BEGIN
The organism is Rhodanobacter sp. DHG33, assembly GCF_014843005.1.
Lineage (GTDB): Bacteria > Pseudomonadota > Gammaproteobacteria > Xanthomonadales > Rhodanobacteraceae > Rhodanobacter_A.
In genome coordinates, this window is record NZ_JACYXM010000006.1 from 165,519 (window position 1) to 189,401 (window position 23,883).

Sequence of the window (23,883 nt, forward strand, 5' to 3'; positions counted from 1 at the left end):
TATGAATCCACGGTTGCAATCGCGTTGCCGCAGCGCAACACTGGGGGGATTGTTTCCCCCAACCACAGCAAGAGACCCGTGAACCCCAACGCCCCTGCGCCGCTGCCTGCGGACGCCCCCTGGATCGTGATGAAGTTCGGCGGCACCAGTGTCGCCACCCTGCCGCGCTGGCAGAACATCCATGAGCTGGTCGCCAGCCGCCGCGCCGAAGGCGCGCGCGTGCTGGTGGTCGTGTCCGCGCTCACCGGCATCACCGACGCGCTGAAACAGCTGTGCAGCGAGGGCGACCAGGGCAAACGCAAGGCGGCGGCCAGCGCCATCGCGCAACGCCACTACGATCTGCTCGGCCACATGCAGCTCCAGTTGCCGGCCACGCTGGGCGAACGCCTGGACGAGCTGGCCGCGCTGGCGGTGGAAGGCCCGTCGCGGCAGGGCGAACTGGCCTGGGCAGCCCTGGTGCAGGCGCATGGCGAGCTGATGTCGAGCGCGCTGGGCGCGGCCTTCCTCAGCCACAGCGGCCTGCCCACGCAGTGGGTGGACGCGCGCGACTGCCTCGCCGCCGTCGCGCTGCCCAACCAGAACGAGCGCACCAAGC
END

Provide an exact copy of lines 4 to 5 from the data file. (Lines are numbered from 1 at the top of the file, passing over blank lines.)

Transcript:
Sequence of the window (23,883 nt, forward strand, 5' to 3'; positions counted from 1 at the left end):
TATGAATCCACGGTTGCAATCGCGTTGCCGCAGCGCAACACTGGGGGGATTGTTTCCCCCAACCACAGCAAGAGACCCGTGAACCCCAACGCCCCTGCGCCGCTGCCTGCGGACGCCCCCTGGATCGTGATGAAGTTCGGCGGCACCAGTGTCGCCACCCTGCCGCGCTGGCAGAACATCCATGAGCTGGTCGCCAGCCGCCGCGCCGAAGGCGCGCGCGTGCTGGTGGTCGTGTCCGCGCTCACCGGCATCACCGACGCGCTGAAACAGCTGTGCAGCGAGGGCGACCAGGGCAAACGCAAGGCGGCGGCCAGCGCCATCGCGCAACGCCACTACGATCTGCTCGGCCACATGCAGCTCCAGTTGCCGGCCACGCTGGGCGAACGCCTGGACGAGCTGGCCGCGCTGGCGGTGGAAGGCCCGTCGCGGCAGGGCGAACTGGCCTGGGCAGCCCTGGTGCAGGCGCATGGCGAGCTGATGTCGAGCGCGCTGGGCGCGGCCTTCCTCAGCCACAGCGGCCTGCCCACGCAGTGGGTGGACGCGCGCGACTGCCTCGCCGCCGTCGCGCTGCCCAACCAGAACGAGCGCACCAAGC